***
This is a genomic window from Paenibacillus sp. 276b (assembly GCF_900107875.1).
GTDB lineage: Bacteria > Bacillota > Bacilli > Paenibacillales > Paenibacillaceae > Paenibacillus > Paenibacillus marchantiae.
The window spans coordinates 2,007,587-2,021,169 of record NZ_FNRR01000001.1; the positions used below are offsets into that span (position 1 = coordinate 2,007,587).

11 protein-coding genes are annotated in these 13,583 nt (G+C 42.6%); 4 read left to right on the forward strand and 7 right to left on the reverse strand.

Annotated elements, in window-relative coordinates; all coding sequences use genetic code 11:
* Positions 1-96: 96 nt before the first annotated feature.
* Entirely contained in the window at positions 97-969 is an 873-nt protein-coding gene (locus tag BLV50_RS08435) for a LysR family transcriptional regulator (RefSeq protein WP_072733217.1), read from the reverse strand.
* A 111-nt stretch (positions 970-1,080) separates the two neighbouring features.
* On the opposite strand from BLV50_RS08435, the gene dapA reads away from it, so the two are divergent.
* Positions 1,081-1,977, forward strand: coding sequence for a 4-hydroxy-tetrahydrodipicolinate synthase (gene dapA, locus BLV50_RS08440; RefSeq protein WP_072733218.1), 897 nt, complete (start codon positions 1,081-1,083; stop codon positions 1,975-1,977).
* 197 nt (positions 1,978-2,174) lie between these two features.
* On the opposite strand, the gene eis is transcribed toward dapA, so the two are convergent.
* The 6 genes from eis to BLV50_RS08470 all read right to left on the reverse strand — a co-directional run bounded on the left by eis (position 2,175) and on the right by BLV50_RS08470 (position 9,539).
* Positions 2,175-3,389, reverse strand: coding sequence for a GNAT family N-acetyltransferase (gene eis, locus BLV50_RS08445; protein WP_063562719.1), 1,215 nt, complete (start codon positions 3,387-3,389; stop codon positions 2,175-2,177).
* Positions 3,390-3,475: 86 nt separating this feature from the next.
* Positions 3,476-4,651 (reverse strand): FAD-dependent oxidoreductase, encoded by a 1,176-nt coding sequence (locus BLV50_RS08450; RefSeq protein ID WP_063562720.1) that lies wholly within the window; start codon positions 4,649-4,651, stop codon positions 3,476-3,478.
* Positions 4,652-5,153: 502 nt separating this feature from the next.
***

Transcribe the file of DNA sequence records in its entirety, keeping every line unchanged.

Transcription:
This is a genomic window from Paenibacillus sp. 276b (assembly GCF_900107875.1).
GTDB lineage: Bacteria > Bacillota > Bacilli > Paenibacillales > Paenibacillaceae > Paenibacillus > Paenibacillus marchantiae.
The window spans coordinates 2,007,587-2,021,169 of record NZ_FNRR01000001.1; the positions used below are offsets into that span (position 1 = coordinate 2,007,587).

11 protein-coding genes are annotated in these 13,583 nt (G+C 42.6%); 4 read left to right on the forward strand and 7 right to left on the reverse strand.

Annotated elements, in window-relative coordinates; all coding sequences use genetic code 11:
* Positions 1-96: 96 nt before the first annotated feature.
* Entirely contained in the window at positions 97-969 is an 873-nt protein-coding gene (locus tag BLV50_RS08435) for a LysR family transcriptional regulator (RefSeq protein WP_072733217.1), read from the reverse strand.
* A 111-nt stretch (positions 970-1,080) separates the two neighbouring features.
* On the opposite strand from BLV50_RS08435, the gene dapA reads away from it, so the two are divergent.
* Positions 1,081-1,977, forward strand: coding sequence for a 4-hydroxy-tetrahydrodipicolinate synthase (gene dapA, locus BLV50_RS08440; RefSeq protein WP_072733218.1), 897 nt, complete (start codon positions 1,081-1,083; stop codon positions 1,975-1,977).
* 197 nt (positions 1,978-2,174) lie between these two features.
* On the opposite strand, the gene eis is transcribed toward dapA, so the two are convergent.
* The 6 genes from eis to BLV50_RS08470 all read right to left on the reverse strand — a co-directional run bounded on the left by eis (position 2,175) and on the right by BLV50_RS08470 (position 9,539).
* Positions 2,175-3,389, reverse strand: coding sequence for a GNAT family N-acetyltransferase (gene eis, locus BLV50_RS08445; protein WP_063562719.1), 1,215 nt, complete (start codon positions 3,387-3,389; stop codon positions 2,175-2,177).
* Positions 3,390-3,475: 86 nt separating this feature from the next.
* Positions 3,476-4,651 (reverse strand): FAD-dependent oxidoreductase, encoded by a 1,176-nt coding sequence (locus BLV50_RS08450; RefSeq protein ID WP_063562720.1) that lies wholly within the window; start codon positions 4,649-4,651, stop codon positions 3,476-3,478.
* Positions 4,652-5,153: 502 nt separating this feature from the next.